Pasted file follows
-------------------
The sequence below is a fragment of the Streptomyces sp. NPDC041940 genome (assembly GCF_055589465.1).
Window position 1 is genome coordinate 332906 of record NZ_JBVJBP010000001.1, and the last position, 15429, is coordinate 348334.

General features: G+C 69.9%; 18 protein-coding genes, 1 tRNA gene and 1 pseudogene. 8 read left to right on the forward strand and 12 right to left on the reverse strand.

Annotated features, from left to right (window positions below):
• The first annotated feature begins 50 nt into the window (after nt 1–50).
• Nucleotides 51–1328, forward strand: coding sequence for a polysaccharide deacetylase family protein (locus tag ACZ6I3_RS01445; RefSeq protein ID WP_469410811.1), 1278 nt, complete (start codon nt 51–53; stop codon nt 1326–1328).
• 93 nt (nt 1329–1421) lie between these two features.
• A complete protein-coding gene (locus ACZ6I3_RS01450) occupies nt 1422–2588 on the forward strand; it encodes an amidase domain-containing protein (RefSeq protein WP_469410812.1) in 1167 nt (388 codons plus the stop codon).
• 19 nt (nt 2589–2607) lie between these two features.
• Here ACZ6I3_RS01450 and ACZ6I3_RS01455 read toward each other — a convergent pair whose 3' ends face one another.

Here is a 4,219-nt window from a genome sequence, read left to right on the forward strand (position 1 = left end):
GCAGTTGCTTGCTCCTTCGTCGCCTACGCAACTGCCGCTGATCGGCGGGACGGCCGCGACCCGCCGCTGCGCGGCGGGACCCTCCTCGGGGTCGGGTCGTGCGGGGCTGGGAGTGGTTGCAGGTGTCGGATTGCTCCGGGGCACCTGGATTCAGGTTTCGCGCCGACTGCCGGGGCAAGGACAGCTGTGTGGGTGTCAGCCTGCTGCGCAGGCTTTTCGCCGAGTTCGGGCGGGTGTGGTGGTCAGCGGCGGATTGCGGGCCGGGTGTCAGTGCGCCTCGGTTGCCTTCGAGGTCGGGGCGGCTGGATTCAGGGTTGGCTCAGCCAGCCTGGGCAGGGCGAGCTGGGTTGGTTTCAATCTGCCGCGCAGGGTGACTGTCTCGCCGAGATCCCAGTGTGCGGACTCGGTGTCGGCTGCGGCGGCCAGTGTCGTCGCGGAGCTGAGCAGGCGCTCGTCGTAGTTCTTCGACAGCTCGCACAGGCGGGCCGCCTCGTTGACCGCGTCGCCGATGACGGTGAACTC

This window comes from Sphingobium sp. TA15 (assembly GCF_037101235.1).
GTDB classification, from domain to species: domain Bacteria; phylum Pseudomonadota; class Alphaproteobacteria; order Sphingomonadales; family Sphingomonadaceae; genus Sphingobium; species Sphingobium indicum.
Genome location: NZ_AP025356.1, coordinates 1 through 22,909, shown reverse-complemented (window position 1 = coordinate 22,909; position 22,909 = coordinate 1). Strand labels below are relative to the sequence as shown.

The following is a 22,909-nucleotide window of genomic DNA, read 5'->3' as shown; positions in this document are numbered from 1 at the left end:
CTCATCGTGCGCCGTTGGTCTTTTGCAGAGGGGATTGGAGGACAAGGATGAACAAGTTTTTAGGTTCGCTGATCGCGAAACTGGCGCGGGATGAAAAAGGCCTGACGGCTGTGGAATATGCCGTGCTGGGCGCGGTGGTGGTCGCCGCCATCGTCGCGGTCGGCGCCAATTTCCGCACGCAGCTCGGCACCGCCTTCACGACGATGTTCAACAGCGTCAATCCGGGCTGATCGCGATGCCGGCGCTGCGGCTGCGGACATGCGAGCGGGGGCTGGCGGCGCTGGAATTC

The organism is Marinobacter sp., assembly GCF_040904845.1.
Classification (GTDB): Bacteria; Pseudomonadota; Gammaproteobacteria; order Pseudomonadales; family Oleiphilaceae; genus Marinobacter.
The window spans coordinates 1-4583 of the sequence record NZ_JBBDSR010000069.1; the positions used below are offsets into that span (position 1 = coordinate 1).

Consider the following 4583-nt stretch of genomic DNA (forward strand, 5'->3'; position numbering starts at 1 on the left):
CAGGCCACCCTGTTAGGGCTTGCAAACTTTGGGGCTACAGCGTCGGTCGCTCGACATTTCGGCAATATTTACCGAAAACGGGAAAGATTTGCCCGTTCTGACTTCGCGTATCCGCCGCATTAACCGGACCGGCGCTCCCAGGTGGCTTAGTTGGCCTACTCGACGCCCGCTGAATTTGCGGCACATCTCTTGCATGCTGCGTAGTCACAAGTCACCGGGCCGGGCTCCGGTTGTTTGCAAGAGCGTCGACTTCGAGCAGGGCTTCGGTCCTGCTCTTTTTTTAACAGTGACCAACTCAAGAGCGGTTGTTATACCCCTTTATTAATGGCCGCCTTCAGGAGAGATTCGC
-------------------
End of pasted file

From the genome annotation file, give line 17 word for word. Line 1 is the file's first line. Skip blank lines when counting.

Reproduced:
CTCATCGTGCGCCGTTGGTCTTTTGCAGAGGGGATTGGAGGACAAGGATGAACAAGTTTTTAGGTTCGCTGATCGCGAAACTGGCGCGGGATGAAAAAGGCCTGACGGCTGTGGAATATGCCGTGCTGGGCGCGGTGGTGGTCGCCGCCATCGTCGCGGTCGGCGCCAATTTCCGCACGCAGCTCGGCACCGCCTTCACGACGATGTTCAACAGCGTCAATCCGGGCTGATCGCGATGCCGGCGCTGCGGCTGCGGACATGCGAGCGGGGGCTGGCGGCGCTGGAATTC